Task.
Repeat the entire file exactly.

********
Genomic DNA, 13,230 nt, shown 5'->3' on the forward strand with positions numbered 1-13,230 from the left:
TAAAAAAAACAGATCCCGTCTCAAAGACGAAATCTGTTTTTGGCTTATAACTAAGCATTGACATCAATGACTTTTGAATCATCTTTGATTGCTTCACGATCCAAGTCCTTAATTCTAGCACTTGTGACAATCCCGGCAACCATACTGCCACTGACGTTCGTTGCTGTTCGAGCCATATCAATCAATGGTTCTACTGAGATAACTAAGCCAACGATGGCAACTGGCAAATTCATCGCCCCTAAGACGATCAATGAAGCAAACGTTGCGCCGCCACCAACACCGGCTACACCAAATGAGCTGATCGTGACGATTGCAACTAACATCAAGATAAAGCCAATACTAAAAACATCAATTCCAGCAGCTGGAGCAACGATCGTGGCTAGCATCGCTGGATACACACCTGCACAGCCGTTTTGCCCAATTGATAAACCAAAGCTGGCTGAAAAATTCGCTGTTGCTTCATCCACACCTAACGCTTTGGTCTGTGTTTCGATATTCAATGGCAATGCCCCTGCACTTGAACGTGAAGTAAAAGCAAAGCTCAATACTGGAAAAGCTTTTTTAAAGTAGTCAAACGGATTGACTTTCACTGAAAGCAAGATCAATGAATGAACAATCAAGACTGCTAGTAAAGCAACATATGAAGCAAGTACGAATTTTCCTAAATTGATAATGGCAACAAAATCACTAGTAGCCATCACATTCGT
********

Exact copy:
Genomic DNA, 13,230 nt, shown 5'->3' on the forward strand with positions numbered 1-13,230 from the left:
TAAAAAAAACAGATCCCGTCTCAAAGACGAAATCTGTTTTTGGCTTATAACTAAGCATTGACATCAATGACTTTTGAATCATCTTTGATTGCTTCACGATCCAAGTCCTTAATTCTAGCACTTGTGACAATCCCGGCAACCATACTGCCACTGACGTTCGTTGCTGTTCGAGCCATATCAATCAATGGTTCTACTGAGATAACTAAGCCAACGATGGCAACTGGCAAATTCATCGCCCCTAAGACGATCAATGAAGCAAACGTTGCGCCGCCACCAACACCGGCTACACCAAATGAGCTGATCGTGACGATTGCAACTAACATCAAGATAAAGCCAATACTAAAAACATCAATTCCAGCAGCTGGAGCAACGATCGTGGCTAGCATCGCTGGATACACACCTGCACAGCCGTTTTGCCCAATTGATAAACCAAAGCTGGCTGAAAAATTCGCTGTTGCTTCATCCACACCTAACGCTTTGGTCTGTGTTTCGATATTCAATGGCAATGCCCCTGCACTTGAACGTGAAGTAAAAGCAAAGCTCAATACTGGAAAAGCTTTTTTAAAGTAGTCAAACGGATTGACTTTCACTGAAAGCAAGATCAATGAATGAACAATCAAGACTGCTAGTAAAGCAACATATGAAGCAAGTACGAATTTTCCTAAATTGATAATGGCAACAAAATCACTAGTAGCCATCACATTCGT